Although I don’t typically talk much about the Affordable Care Act here on the MediGap Advisors blog, I wanted to touch base with you about something that has recently been brought to the attention of the media. Many are calling it the “Obamacare death debt,” referring to the fact that the government requires your estate to pay back any Medicaid benefits you might have received while living.


Have You Heard of the Death Debt?

This so-called death debt was not created by the implementation of the ACA at all. The accurate name is the Medicaid Estate Recovery Program, and it has actually been around since 1993. This gives the government the right to recover any Medicaid funds you may have been the beneficiary of while living, and they can take your assets (such as your home, retirement accounts, etc.) to satisfy that debt.

Regardless of whether the Estate Recovery Program was in effect prior to the Affordable Care Act, however, the ACA has brought this issue to the forefront. The problem is that more and more seniors between the ages of 55 and 64 (when Medicare eligibility begins) are qualifying for Medicaid under the ACA. People are being told they qualify for Medicaid due to their income, but they are not being told of the impact this may have on their estate.

Two states, Washington and Oregon, have taken steps to lessen the likelihood that the government would seize Medicaid recipients’ assets by limiting what kinds of services require repayment. In these two states, only long-term care charges can be recovered from estates.

However, other states that have chosen to accept the Medicaid expansion under the ACA have not yet made any changes to their laws. This means that the government may require your estate to reimburse them for any medical services—even routine doctor visits!

There Are Ways You Can Protect Your Estate!

However, there are circumstances where the government can’t pursue your estate for Medicaid services received. Some of these scenarios include:

  • If your spouse is still alive at the time of your death
  • You have had an adult child living with you in a caretaking capacity for the two years prior to being placed in a long-term care facility. The child must continue to reside in the home, and also must be able to prove that his or her presence delayed your imminent placement in a facility (meaning they provided care that might otherwise have been provided in a nursing home)
  • If you can prove that attaching the assets will create a financial hardship. This applies when beneficiaries of your estate receive income from the estate as their sole income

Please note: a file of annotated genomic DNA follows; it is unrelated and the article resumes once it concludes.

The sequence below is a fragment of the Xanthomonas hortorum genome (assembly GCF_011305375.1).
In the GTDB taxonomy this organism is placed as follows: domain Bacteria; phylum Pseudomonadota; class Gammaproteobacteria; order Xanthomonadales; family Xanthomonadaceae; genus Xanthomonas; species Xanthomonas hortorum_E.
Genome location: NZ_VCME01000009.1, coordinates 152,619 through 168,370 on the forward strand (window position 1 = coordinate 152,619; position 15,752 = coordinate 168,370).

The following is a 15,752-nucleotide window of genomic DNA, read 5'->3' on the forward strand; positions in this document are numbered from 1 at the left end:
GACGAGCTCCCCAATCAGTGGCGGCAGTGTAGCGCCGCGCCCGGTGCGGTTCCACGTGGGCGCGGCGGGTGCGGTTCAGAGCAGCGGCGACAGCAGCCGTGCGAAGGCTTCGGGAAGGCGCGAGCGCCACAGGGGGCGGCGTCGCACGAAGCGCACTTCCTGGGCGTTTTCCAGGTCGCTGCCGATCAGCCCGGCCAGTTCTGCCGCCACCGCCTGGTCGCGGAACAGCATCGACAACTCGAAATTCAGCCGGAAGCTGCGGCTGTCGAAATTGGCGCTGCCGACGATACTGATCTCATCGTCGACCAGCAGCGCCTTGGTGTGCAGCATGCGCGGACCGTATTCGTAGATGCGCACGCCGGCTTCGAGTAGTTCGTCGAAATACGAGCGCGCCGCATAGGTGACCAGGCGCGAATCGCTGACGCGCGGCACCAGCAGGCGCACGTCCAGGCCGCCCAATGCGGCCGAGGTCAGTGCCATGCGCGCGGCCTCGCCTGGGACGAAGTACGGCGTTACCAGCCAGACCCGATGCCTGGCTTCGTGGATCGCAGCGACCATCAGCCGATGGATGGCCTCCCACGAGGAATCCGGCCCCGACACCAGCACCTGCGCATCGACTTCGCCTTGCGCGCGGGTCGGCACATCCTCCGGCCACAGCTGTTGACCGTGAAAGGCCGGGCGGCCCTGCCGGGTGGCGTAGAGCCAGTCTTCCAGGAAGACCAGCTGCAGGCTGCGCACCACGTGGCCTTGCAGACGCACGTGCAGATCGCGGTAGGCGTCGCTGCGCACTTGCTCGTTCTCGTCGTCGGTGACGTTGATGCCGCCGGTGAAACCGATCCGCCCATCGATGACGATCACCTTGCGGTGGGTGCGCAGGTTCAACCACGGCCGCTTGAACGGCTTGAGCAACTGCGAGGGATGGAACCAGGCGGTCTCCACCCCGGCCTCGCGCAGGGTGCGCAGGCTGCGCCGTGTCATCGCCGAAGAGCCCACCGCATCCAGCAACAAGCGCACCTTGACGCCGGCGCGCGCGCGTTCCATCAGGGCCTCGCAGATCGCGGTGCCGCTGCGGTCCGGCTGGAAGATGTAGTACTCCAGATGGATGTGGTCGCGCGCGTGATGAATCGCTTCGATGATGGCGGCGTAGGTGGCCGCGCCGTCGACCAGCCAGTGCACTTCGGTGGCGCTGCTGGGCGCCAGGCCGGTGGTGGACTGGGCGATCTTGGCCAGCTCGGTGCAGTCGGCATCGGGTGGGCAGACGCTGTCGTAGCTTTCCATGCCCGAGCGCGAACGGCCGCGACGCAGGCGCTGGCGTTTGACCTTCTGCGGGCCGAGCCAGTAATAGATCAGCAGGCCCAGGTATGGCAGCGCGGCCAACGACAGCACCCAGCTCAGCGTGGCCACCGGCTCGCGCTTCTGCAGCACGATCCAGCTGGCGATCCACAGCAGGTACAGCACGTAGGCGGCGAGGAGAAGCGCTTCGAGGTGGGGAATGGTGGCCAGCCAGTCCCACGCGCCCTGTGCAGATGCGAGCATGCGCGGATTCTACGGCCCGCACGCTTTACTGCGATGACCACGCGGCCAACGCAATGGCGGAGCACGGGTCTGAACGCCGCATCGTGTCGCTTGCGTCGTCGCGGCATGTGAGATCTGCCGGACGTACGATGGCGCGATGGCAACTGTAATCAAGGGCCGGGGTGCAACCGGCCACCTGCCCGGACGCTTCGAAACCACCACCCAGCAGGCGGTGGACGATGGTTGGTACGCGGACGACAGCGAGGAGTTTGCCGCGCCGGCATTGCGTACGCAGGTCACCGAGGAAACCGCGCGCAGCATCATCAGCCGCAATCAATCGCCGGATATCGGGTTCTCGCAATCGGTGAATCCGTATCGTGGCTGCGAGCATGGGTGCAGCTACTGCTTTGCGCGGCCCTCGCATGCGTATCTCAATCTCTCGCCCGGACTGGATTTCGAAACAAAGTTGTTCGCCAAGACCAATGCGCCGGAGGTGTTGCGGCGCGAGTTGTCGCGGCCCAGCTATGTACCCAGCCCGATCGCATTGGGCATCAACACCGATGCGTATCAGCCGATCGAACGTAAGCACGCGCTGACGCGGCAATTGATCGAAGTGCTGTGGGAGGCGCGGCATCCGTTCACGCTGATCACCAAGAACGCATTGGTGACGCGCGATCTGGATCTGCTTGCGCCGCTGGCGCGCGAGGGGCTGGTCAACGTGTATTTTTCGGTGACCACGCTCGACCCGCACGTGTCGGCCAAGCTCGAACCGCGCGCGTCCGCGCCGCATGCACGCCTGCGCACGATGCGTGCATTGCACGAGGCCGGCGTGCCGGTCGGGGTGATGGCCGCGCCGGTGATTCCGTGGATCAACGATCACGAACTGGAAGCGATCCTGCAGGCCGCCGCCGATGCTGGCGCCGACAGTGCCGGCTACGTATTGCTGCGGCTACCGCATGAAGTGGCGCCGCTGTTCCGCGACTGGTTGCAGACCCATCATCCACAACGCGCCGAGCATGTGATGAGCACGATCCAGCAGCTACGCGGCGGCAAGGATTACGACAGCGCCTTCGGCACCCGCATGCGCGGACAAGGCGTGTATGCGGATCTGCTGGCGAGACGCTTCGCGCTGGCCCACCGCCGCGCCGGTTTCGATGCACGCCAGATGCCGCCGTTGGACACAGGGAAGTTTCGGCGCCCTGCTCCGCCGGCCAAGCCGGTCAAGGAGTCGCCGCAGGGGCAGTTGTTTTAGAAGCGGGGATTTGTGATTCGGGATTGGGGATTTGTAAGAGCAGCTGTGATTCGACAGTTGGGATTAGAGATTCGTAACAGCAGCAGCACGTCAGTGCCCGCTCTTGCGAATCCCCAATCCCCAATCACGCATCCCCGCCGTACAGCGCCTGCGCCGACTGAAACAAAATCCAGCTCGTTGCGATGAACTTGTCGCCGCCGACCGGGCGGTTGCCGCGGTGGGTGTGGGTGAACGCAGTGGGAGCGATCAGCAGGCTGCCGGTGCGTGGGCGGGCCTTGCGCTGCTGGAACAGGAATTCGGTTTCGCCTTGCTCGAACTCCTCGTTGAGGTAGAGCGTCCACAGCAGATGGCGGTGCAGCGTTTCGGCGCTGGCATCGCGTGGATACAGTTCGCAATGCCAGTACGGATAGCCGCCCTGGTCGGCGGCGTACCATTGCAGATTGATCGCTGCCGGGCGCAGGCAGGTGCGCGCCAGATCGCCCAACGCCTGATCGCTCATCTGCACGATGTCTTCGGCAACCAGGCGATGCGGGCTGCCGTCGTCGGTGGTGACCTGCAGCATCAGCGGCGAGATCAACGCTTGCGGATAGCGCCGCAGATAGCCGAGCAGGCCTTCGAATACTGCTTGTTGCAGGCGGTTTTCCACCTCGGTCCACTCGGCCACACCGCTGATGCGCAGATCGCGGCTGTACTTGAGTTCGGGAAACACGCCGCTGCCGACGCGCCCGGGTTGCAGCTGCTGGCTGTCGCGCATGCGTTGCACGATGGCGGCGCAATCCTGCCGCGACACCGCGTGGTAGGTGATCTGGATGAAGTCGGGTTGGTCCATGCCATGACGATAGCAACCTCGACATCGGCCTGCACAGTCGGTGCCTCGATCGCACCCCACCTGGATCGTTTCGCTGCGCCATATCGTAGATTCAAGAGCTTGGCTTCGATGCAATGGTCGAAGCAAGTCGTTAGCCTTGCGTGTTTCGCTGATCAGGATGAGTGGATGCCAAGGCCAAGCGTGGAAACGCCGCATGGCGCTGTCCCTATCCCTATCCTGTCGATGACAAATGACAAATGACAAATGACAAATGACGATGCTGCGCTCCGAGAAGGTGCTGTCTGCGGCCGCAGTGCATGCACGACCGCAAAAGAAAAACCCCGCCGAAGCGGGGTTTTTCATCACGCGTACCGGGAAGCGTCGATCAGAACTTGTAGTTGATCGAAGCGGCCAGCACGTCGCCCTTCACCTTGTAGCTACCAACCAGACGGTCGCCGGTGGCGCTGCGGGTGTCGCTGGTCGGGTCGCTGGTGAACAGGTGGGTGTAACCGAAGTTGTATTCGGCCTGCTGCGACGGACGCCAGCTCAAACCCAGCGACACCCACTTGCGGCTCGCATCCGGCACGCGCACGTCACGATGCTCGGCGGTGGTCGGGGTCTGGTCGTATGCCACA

Other people in the vulnerable age bracket (senior citizens who fall below the poverty level under the ACA and hence qualify for Medicaid) have taken other steps to protect their assets. For example, one couple in Washington actually got married so that neither of them would fall below the poverty level and be forced to accept Medicaid as their insurance plan!

While this step may be a drastic one, situations such as this one may become much more common as the reality of the Affordable Care Act sinks in. Senior citizens need to be told right up front what the long-term repercussions to their estate might be, and they also need to be provided options!

Knowledge Gives You Power!

I believe that knowledge empowers you to make better decisions in every aspect of your life. Being aware of the different ways the government may continue to haunt you even after your death can help you take steps to prevent that from happening.

I encourage you to take a look at your finances now and make changes as needed to protect your heirs from paying the government for your health care. To prevent having to use Medicaid funds if you are placed in a nursing home, consider purchasing a long-term care insurance plan. If you are less than a year away from Medicare eligibility, consider a short-term insurance plan so that you do not have to rely on Medicaid to cover your medical expenses.

Perhaps the best thing I can recommend, though, is to keep up to date on the topic of the Medicaid Estate Recovery Program. It may be that more states change their estate recovery laws to limit how much the government can be reimbursed for. As this new potential issue with the Affordable Care Act becomes more public, I will keep you abreast of any changes.